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Collection Title: Johnston (Albert Sidney) Letter

Collection Number: M221

Dates: December 2, 1849

Volume: 1 letter

Provenance: Donated by Ernest A. Walen to the University of Southern Mississippi, October 1969. This collection was separated from M123.

Copyright: This collection may be protected from unauthorized copying by the Copyright Law of the United States (Title 17, United States Code).

Biographical/Historical Sketch:

Albert Sidney Johnston (February 2, 1803-April 6, 1862)

Johnston was born in Washington, Kentucky, to Dr. John and Abigail Johnston. Albert Johnston was educated under the direction of private tutors and later attended Transylvania University, where he excelled in Mathematics and Latin. In 1822, he was appointed to the United States Military Academy, where he earned honors in Mathematics and acquired the rank of corps adjutant as a first-classman. He graduated as a brevet 2nd lieutenant, 2nd Infantry, and subsequently served at Sackett's Harbor, New York (1826). On June 1, 1827, he took a commission of 2nd lieutenant, joining the 6th Infantry at Jefferson Barracks, Missouri. He participated in the Black Hawk War as regiment adjutant.

Johnston married Henrietta Preston on January 20, 1829. On April 24, 1834, he resigned his commission because his wife was ill. She died on August 12, 1835, leaving two children in her husband's care.

After a short period at farming in St. Louis, Missouri, Johnston moved to Texas where he enlisted as a private in the Texas Army. On August 5, 1836, he was appointed adjutant-general by General Rusk, commander of the Army of Texas. As a senior brigadier-general, on January 31, 1838, he took command of the Texas Army. On December 22, 1838, he was appointed the Secretary of War for the Republic of Texas. During his term in office he was instrumental in freeing the Texas borders from Indian raids. However, his enthusiasm in his crusade against the Cherokees invoked the displeasure of General Sam Houston; on March 1, 1840, Johnston resigned his office.

On October 3, 1843, while in Kentucky, he married Eliza Griffin, first cousin to his late wife. They had two children to survive to adulthood. On his return to Texas Johnston settled in Brazoria County, where he purchased "China Grove." This property purchase caused him financial difficulty.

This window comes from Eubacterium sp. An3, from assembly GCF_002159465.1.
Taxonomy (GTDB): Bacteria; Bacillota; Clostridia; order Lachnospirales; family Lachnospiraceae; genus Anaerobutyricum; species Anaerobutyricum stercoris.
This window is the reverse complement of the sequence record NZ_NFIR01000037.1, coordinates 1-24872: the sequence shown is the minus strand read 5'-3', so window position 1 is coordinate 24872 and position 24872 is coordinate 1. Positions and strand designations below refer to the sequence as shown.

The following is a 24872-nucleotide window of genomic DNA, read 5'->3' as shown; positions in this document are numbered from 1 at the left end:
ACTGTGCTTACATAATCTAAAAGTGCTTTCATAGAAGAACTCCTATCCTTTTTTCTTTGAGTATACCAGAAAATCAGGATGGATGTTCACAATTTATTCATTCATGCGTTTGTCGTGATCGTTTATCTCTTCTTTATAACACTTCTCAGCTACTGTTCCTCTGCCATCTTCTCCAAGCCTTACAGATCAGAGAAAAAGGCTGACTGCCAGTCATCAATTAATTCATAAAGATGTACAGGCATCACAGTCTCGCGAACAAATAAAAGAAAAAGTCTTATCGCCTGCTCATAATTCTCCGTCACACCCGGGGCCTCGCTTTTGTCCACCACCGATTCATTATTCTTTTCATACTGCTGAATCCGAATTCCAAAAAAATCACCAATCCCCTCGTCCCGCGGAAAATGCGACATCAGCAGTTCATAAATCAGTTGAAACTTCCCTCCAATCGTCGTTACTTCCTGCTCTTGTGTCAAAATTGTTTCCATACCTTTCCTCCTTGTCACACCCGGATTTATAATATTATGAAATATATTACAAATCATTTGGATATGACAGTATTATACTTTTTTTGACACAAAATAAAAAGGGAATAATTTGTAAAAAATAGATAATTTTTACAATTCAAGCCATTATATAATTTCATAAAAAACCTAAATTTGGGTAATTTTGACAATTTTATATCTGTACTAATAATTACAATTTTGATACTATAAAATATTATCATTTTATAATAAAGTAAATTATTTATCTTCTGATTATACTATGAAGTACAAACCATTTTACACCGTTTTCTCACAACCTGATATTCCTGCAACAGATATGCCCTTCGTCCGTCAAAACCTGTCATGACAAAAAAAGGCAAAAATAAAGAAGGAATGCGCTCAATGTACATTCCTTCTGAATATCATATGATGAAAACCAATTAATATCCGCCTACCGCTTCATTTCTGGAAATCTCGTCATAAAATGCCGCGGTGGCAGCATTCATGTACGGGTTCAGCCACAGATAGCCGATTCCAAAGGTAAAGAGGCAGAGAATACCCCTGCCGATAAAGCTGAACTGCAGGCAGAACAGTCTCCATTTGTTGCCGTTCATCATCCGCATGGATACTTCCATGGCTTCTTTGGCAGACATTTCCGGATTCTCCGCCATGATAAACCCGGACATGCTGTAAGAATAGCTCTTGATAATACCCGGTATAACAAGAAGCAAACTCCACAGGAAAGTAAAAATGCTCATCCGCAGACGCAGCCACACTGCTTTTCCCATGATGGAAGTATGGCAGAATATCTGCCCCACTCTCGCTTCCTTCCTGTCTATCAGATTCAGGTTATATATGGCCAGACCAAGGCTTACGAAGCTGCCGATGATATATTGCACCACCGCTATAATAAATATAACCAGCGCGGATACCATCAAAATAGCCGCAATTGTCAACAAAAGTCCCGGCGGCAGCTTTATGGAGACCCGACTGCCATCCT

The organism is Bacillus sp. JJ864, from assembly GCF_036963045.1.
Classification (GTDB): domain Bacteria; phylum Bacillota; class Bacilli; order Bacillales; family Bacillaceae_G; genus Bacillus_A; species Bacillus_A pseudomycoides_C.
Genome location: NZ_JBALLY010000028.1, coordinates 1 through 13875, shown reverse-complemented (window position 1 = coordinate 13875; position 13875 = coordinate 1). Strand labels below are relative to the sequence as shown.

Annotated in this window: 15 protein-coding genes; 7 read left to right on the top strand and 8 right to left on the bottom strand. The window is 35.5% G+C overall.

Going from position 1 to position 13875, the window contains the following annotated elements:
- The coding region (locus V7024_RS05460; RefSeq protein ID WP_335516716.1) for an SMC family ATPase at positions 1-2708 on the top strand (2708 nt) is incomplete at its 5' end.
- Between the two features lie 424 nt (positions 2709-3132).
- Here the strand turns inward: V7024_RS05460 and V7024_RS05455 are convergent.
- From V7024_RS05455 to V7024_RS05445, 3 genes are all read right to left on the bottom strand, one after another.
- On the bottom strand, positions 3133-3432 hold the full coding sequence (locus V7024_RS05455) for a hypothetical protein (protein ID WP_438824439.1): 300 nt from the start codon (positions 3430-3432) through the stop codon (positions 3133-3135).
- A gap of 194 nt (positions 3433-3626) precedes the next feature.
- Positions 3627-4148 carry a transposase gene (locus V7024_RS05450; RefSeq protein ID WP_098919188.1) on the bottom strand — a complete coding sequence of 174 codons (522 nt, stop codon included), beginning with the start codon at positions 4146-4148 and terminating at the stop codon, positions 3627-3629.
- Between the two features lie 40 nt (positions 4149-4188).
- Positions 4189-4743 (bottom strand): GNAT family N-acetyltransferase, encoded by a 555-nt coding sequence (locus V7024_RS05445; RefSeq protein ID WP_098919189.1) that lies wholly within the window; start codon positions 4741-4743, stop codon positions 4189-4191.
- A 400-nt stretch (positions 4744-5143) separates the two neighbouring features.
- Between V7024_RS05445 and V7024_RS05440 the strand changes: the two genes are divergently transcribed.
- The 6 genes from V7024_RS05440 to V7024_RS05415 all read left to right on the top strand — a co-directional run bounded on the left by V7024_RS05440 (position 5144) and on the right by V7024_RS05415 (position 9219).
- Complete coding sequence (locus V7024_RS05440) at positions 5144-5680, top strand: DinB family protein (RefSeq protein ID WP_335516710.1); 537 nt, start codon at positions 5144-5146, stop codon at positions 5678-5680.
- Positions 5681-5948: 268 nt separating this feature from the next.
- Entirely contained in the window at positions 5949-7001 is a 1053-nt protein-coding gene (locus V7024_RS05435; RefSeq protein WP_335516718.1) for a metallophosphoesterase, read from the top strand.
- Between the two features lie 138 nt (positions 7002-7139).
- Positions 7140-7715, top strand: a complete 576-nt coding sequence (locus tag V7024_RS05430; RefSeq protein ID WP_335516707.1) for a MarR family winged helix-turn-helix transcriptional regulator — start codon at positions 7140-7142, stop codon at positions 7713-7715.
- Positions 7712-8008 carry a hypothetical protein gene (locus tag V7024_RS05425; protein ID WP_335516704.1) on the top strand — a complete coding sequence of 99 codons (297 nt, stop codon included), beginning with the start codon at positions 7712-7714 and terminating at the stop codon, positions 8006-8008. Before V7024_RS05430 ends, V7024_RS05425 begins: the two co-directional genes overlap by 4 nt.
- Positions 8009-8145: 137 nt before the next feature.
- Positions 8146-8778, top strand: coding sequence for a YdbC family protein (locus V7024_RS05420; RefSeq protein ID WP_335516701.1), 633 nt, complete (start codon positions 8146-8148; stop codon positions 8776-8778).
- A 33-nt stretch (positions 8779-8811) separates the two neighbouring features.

At the start of the Mexican War, he was commissioned colonel of the 1st Texas Rifle Volunteers. He served under General Butler at Monterrey, as an inspector general. The following few years, he farmed at "China Grove." On December 2, 1849, he took a commission as a paymaster with the United States Army. He served in this capacity along the Texas frontier until his appointment as colonel of the 2nd Calvary. On April 2, 1856, Johnston took command of the Department of Texas. He served in Utah, from 1858-1860, as brevet brigadier-general, where he succeeded in putting down threats of a Mormon uprising without the use of force.

In December of 1860, Johnston departed for San Francisco where he commanded the Department of the Pacific for three months. After Texas seceded, he resigned his commission (April 10, 1861) and retired from his duties when General Sumner arrived, April 25, 1861.

Johnston was accused of plotting to win California for the Confederacy. However, Johnston was not desirous of civil strife. He retreated to Los Angeles to avoid such rumors. Realizing their error, the Federal Government asked Johnston to consider a command with the Union forces-Johnston declined. Leaving his family in the charge of his brother-in-law, Johnston joined Alonso Ridley's Company and returned to the South. In Richmond he joined Jefferson Davis, where he was appointed commanding general of the Western Department. He secured Bowling Green, Kentucky and began to form and train an army. Johnston's army was severely outnumbered and lost at Mill Spring (January 19, 1862), Fort Henry (February 6, 1862), and Fort Donelson (February 16, 1862). Johnston was forced to retreat to Nashville and then Corinth, where he engaged the Federals at Shiloh Church (April 3, 1862). Johnston succeeded in turning the enemy back to the Tennessee River. On the verge of victory, Johnston was mortally wounded in an artery and bled to death.

After a temporary interment at New Orleans, Louisiana, Johnston's body was carried to Austin, Texas for burial (January 1867). An order from General Sheridan refused to honor Johnston with a military funeral procession.

Scope and Content:

This letter is dated December 2, 1849 from Brazoria County Texas and was written and signed in the hand of Albert Sidney Johnston. The letter is addressed to "General R. Jones, Adj. General, U.S. Army" and concerns Johnston's appointment as a paymaster in the United States Army. The letter notes that Johnston received news of the Presidential appointment from G.W. Crawford, Secretary of War. Also mentioned is Johnston's taking the oath of office.

Originally, according to the letter itself, the oath of office and the memoranda of the President were also enclosed. This was in accordance with the instructions of the Department of War. However, those items are not a part of this collection.

In a brief postscript, Johnston states that he will wait at Galveston for General Jones' orders.

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